Marjorie Bowen: The Sword Decides! (part twenty-five)
The Sword Decides!
I will have a warrant drawn for that man’s arrest, Andreas thought. His stare followed all the bright train to the illusion of their vanishing, from the glaring light of day, into the dark of the colonnade opposite. He thought at last that he might simply have said no. No, Queen, I won’t have Cabane. Your favourite is dismissed. And I swear to you, the first time hence he comes within my sight, I will…
Force him to vows, and the care of lepers.
Punishments ought to be apt, and Andreas had arrived at this. Dancing at the back of these ruminations was distraction, his fear before Giovanna, that question of when and how he would assert himself. He stepped outside the hedge of cypress. Like one who forgets a persistent beggar in his courtyard, he was dismayed to be reminded of Luigi.
The prince of a sudden was at his side, laying a hand on his arm. “My King.” He spoke with a twinkling humility. “I fear I may be the first to say it. A fine knight, as you have proved yourself indeed, should make a fine ruler.”
Taranto had considerable years to his advantage; he had also the authority of a resonant voice and a frank meeting of the eyes. “Let us step out of the sun.”
The hand quietly pressured the arm to retreat, and at a step towards the inner loggia from Luigi, Andreas moved in accord. He found himself guided through to the antechamber.
“It will not offend you if I offer this compliment, that your unhorsing of me yesterday was splendidly done. You pleased them! And I don’t grudge it. Never shall I curry love from hordes. The mob is fickle…they say it, don’t they!”
Andreas laughed. The laugh broke his reserve, his doubt of an Italian, and the whispered word flattery left his mind. He flushed somewhat. “I was fresh. You had gone daylong. Some saint’s day we will joust again, and—”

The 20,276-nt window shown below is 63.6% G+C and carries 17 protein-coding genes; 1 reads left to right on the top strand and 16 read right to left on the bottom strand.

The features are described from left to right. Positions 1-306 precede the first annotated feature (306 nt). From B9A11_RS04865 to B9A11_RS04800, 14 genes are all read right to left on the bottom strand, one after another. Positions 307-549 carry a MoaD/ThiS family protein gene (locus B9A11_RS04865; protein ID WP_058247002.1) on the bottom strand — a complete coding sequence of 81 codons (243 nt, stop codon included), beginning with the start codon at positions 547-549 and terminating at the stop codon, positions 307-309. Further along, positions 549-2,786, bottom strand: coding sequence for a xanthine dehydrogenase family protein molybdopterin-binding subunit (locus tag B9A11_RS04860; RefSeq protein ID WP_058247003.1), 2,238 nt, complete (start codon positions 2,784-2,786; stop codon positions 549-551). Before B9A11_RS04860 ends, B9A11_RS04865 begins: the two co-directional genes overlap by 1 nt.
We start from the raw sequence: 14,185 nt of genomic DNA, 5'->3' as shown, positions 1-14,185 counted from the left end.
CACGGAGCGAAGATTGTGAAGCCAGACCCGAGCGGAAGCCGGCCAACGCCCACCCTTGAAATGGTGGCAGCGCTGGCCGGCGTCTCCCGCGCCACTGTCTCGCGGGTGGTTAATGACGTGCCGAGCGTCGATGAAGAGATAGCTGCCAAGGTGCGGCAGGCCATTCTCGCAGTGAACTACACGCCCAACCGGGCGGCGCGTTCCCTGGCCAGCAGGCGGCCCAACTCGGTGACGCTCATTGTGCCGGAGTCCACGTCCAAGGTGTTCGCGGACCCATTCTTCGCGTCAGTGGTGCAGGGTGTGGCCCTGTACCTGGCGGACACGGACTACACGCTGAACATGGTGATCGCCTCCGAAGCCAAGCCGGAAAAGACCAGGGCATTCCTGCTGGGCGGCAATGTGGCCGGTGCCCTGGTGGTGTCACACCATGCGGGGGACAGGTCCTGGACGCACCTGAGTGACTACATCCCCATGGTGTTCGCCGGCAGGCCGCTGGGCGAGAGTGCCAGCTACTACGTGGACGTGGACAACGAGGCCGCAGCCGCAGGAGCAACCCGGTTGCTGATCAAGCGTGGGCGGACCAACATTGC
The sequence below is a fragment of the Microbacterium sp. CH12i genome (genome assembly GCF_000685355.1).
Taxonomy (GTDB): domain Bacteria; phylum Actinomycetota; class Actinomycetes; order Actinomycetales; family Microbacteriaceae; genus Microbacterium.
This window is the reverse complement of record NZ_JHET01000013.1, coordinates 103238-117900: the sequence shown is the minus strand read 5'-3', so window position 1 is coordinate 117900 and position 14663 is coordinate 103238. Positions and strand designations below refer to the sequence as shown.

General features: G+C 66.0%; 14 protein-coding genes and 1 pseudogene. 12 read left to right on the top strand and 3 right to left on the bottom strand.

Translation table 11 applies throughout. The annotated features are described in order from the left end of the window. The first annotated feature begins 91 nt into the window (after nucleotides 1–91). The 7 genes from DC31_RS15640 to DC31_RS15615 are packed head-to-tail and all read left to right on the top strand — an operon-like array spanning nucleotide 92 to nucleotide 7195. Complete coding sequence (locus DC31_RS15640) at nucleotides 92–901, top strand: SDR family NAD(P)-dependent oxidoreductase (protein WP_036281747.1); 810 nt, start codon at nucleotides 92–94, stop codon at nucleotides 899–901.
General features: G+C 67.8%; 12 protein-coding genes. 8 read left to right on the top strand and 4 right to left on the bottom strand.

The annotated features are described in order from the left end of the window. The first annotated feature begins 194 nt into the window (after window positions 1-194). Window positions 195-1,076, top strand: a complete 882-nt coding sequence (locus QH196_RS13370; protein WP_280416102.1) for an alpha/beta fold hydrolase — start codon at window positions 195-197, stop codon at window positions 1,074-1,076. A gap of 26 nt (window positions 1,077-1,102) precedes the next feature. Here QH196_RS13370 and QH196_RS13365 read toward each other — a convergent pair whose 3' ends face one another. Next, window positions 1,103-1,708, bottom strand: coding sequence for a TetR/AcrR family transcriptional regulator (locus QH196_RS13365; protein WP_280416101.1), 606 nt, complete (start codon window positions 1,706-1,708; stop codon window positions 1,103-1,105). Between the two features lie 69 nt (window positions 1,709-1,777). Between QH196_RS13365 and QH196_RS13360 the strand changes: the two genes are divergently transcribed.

“But then, of course, the King of Naples must win his match.”
Before Andreas could think to deny what the prince in jest alleged, he found himself praised again.
“Why is it that northerners grow so tall? You would not fool me in disguise a second time.”
The prince mimed an adjustment to the tip of his lance; where he would place this mid-chest of his rival. That such a blow would be killing, and outside the rules, did not occur to Andreas, warmed by this friendliness.
“I am not so tall as my brother Ludovic.”
“Come,” said Luigi, crooking his elbow through that of Andreas, and ushering him to a sheltered bench. “Sit, my lord. I will sit next to you, and you will tell me how it stands between you and Giovanna.’’
Andreas, impressed by the notion Luigi hoped to know if he’d bedded her, turned scarlet. But they sat in shadow. “She wanted to win. And now, I think she hates me.”
“Winning, that is no way to speak of it. She is merely your wife, and you are King. I am near the throne myself, I have some interest. I say it, it cannot be concealed. Else, your friend Konrad would speak it in your ear, have no trust of Luigi, who would seat himself in your place.”
Andreas made to answer. Somehow it seemed he betrayed his friend Konrad, allowing words in Konrad’s mouth, yet this promise being dangled, palpably there, and in no way spoken, held him, the magician’s hand in the hat, not yet withdrawn.
“But… You are loyal.”